Peninsula Art Space / Brooklyn, NY

The exhibition presents a selection of new work from the series Re:collect and Vistemboir , highlighting the range of Danielle Gottesman's practice. However multifaceted, the works in sculpture, etching, photography and video all seek to endow the familiar with a sense of ambiguity. Her interpretations of mundane scenes, objects, and symbols encourage the viewer to re-address the way we all choose to perceive our surroundings.

Re:collect is a series of works that challenge our hermetic perception of art. Via photography and video, Gottesman captures, and to some extent, appropriates the works of artists in order to reflect her experiences within domestic and gallery settings. Through the camera lens, the works are abstracted yet personalized, revealing fleeting memories that highlight the layered experience of an art work.

Vistemboir is Gottesman's answer to skeuomorphic design, which has been in practiced long before the digital age, but has now become ubiquitous in daily life. Its contemporary role is to render software more user-friendly by introducing symbols that emulate objects in the physical world. Interestingly, these symbols (digital skeuomorphs) often emulate tools that are now obsolete - tools with which todays younger generation may, in fact, be unfamiliar. To these generations - the artist's generation - such objects have come to adopt symbolic meaning and are, as a result, increasingly hard to define.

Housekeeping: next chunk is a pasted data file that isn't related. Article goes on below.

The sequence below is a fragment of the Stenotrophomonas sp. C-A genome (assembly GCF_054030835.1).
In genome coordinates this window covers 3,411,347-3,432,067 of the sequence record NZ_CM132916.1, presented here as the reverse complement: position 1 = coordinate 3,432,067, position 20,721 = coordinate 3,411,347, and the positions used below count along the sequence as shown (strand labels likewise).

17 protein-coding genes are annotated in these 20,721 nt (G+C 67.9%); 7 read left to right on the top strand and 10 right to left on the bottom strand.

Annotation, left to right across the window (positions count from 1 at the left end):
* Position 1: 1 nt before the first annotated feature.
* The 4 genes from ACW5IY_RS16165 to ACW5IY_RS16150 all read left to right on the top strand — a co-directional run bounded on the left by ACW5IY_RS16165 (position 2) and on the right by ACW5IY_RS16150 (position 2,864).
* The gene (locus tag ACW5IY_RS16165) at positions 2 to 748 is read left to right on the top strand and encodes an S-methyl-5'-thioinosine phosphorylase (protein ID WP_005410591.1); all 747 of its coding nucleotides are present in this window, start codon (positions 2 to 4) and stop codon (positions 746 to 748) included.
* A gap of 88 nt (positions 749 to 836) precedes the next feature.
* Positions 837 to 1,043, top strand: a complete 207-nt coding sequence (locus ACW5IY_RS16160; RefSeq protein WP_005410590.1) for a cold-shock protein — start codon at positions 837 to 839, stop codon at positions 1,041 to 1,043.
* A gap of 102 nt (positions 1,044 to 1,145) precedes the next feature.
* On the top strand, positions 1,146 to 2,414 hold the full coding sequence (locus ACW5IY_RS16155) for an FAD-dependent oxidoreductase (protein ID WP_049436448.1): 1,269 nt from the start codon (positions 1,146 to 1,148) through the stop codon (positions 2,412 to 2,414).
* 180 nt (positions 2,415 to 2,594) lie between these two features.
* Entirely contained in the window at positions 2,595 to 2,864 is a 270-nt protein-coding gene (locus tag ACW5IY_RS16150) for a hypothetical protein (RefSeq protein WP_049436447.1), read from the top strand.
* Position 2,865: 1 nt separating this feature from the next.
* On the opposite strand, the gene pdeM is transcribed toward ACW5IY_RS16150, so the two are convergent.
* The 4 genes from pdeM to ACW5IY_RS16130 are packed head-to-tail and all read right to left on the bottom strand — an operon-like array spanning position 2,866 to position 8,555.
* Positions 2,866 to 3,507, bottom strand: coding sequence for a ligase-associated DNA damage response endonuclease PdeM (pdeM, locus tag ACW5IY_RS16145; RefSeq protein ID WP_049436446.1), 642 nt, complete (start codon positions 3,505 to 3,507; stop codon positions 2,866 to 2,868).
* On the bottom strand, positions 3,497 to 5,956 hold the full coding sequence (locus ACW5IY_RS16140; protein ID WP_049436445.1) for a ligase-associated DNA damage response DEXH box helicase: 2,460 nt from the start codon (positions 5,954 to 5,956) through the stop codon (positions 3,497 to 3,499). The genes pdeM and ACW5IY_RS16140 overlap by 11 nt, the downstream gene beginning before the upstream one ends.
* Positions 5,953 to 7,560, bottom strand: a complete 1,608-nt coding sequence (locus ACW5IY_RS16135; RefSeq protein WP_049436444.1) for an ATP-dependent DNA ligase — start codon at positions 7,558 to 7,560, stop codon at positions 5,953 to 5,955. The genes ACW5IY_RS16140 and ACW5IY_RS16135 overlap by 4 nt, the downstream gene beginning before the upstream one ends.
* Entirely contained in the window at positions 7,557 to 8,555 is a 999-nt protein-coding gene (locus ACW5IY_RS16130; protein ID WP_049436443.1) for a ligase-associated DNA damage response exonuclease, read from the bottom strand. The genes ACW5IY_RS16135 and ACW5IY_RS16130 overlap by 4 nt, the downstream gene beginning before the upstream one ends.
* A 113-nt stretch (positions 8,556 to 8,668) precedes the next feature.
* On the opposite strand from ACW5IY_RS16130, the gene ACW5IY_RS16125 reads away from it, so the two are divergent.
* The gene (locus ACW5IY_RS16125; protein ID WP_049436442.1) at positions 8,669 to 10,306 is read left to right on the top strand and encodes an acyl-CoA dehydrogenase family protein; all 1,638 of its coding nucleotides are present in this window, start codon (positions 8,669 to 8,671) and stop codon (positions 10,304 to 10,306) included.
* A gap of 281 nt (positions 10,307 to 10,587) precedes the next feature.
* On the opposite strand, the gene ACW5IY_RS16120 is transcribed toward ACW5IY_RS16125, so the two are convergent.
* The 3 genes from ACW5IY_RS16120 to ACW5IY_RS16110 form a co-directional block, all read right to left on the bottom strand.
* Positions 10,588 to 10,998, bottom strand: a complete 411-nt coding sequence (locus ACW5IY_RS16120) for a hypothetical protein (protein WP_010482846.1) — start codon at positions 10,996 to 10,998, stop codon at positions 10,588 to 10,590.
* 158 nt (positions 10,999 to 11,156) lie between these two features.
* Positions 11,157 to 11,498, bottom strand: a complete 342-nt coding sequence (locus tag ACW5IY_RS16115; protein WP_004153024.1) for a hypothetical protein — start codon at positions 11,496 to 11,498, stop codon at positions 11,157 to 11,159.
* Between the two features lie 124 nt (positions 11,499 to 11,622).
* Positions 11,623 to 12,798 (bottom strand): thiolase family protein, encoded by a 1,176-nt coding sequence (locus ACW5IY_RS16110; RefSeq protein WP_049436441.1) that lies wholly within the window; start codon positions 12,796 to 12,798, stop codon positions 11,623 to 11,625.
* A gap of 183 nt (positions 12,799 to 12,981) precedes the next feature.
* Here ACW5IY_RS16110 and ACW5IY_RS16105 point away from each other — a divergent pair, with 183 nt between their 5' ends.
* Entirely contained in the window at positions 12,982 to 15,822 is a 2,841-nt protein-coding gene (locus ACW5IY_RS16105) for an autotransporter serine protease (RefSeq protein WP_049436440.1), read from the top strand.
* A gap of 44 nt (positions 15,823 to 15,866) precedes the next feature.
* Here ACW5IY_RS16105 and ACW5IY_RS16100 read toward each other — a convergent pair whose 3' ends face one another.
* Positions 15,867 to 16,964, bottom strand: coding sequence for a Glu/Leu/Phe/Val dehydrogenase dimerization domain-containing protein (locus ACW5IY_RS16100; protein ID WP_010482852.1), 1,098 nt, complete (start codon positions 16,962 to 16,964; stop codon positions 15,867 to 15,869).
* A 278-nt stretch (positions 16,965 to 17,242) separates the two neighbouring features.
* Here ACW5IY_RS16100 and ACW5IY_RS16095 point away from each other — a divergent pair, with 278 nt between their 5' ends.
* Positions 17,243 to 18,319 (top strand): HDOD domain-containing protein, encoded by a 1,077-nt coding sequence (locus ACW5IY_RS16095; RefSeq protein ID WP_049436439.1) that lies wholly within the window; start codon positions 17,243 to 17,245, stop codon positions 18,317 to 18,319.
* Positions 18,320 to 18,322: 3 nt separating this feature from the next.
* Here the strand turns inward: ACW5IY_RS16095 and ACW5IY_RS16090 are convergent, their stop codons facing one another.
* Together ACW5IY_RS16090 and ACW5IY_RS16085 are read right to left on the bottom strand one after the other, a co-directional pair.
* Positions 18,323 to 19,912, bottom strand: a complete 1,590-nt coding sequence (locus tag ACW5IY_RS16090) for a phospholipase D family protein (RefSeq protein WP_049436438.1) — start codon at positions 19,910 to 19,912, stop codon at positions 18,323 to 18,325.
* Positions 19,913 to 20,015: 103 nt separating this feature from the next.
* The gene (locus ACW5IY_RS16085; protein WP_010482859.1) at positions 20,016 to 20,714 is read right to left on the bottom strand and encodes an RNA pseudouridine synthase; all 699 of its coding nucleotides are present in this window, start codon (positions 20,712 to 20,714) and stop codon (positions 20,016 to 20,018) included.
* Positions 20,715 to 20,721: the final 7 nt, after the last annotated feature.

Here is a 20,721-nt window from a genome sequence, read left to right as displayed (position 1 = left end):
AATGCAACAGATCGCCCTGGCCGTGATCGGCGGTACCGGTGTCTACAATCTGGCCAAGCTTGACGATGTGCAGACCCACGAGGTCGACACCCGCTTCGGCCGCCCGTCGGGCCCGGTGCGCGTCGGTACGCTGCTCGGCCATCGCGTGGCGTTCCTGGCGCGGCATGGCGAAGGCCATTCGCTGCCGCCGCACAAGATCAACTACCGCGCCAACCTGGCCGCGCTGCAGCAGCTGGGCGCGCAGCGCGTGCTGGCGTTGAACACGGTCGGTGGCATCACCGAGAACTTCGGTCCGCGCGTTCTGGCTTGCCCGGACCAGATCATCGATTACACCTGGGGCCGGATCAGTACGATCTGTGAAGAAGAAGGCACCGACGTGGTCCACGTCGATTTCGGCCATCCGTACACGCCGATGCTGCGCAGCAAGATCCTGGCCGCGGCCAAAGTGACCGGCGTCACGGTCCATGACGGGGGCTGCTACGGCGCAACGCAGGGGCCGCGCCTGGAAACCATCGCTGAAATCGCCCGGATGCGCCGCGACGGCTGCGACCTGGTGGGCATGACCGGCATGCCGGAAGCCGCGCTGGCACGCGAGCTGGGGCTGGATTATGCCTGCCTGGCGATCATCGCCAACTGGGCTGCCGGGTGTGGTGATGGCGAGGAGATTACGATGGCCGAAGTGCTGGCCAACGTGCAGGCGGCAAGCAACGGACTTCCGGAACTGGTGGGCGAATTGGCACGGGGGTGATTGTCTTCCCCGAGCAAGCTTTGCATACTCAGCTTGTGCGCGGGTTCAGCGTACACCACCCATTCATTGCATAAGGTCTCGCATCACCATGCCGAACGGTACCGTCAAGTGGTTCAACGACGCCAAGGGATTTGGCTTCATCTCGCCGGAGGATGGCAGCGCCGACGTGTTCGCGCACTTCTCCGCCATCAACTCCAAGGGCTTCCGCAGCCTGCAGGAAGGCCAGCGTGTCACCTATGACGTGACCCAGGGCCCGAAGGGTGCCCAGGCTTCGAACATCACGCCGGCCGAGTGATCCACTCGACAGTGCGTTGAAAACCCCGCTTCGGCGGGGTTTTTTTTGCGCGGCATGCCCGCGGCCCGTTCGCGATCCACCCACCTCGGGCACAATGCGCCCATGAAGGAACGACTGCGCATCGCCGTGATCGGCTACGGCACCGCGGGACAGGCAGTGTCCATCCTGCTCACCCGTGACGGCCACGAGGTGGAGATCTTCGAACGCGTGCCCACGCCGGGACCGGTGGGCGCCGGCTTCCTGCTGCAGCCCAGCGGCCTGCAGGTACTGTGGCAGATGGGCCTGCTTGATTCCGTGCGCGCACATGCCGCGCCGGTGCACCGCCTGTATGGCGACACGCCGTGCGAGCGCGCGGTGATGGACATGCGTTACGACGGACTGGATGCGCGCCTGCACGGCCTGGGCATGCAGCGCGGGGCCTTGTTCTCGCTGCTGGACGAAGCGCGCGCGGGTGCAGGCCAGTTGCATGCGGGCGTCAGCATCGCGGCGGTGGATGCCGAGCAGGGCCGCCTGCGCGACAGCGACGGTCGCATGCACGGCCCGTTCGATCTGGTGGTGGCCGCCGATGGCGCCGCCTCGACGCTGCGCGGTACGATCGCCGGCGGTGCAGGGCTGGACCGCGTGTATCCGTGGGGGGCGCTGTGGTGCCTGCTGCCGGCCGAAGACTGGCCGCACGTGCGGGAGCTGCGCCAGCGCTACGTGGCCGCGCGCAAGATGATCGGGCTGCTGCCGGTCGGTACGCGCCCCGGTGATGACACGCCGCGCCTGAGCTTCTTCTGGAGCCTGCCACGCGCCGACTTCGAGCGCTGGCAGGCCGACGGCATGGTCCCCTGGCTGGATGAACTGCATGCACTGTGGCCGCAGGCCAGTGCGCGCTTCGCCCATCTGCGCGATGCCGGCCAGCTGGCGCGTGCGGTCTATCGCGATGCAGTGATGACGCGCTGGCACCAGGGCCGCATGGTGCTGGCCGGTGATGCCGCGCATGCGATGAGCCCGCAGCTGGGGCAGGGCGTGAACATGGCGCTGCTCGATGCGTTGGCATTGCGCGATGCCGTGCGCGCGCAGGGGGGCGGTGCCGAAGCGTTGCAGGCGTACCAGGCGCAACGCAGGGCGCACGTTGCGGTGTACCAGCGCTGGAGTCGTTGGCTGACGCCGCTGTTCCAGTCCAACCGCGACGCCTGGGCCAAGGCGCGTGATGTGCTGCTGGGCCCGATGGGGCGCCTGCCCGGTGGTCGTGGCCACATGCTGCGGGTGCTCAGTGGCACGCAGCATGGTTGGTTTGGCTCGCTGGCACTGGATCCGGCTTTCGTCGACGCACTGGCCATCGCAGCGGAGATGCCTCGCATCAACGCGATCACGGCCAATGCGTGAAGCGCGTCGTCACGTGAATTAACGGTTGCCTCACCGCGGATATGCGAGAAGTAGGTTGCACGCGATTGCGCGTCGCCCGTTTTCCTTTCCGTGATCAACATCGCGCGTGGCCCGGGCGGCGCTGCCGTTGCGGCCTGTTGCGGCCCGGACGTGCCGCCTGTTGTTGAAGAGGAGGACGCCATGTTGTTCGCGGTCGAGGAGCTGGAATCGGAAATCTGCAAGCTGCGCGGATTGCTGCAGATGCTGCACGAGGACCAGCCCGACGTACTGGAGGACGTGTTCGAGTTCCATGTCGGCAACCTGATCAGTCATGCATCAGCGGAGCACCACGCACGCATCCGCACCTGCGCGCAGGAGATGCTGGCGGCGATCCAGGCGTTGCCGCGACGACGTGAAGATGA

Through further development of project Vistemboir , Gottesman hopes to kindle a modern sense of collective nostalgia. Misperceived as historical artifacts - yet inspired by digital icons - her works insinuate a forgotten purpose, yet defy logic. The sculptures balance between the realms of anthropology, technology, and fiction, as we attempt to reconcile our understanding of the real in an age that is increasingly virtual.

* Vistemboir : /vis.tã.bwaʁ/ noun. a term coined by Jacques Perret (Le Machin , 1955), referring to a banal yet mysterious object - one that seems to possess neither name nor function, but remains oddly familiar.